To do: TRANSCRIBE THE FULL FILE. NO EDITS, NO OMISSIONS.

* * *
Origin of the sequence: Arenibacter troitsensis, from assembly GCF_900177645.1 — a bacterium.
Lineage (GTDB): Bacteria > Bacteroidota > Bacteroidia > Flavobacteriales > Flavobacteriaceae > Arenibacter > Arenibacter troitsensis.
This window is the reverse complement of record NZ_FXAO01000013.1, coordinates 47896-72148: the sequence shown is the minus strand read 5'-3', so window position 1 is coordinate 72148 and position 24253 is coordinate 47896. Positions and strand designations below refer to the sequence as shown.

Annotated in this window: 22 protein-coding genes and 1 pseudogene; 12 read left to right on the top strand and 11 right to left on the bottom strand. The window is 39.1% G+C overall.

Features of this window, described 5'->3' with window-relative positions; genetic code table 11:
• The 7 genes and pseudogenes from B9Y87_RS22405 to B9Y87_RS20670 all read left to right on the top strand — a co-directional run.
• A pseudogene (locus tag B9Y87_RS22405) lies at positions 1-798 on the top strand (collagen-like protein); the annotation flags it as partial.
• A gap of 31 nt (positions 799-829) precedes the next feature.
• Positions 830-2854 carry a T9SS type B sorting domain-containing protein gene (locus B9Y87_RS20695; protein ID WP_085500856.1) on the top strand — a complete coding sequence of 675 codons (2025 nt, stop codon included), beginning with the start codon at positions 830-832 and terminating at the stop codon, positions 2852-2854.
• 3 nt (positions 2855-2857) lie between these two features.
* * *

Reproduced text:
Origin of the sequence: Arenibacter troitsensis, from assembly GCF_900177645.1 — a bacterium.
Lineage (GTDB): Bacteria > Bacteroidota > Bacteroidia > Flavobacteriales > Flavobacteriaceae > Arenibacter > Arenibacter troitsensis.
This window is the reverse complement of record NZ_FXAO01000013.1, coordinates 47896-72148: the sequence shown is the minus strand read 5'-3', so window position 1 is coordinate 72148 and position 24253 is coordinate 47896. Positions and strand designations below refer to the sequence as shown.

Annotated in this window: 22 protein-coding genes and 1 pseudogene; 12 read left to right on the top strand and 11 right to left on the bottom strand. The window is 39.1% G+C overall.

Features of this window, described 5'->3' with window-relative positions; genetic code table 11:
• The 7 genes and pseudogenes from B9Y87_RS22405 to B9Y87_RS20670 all read left to right on the top strand — a co-directional run.
• A pseudogene (locus tag B9Y87_RS22405) lies at positions 1-798 on the top strand (collagen-like protein); the annotation flags it as partial.
• A gap of 31 nt (positions 799-829) precedes the next feature.
• Positions 830-2854 carry a T9SS type B sorting domain-containing protein gene (locus B9Y87_RS20695; protein ID WP_085500856.1) on the top strand — a complete coding sequence of 675 codons (2025 nt, stop codon included), beginning with the start codon at positions 830-832 and terminating at the stop codon, positions 2852-2854.
• 3 nt (positions 2855-2857) lie between these two features.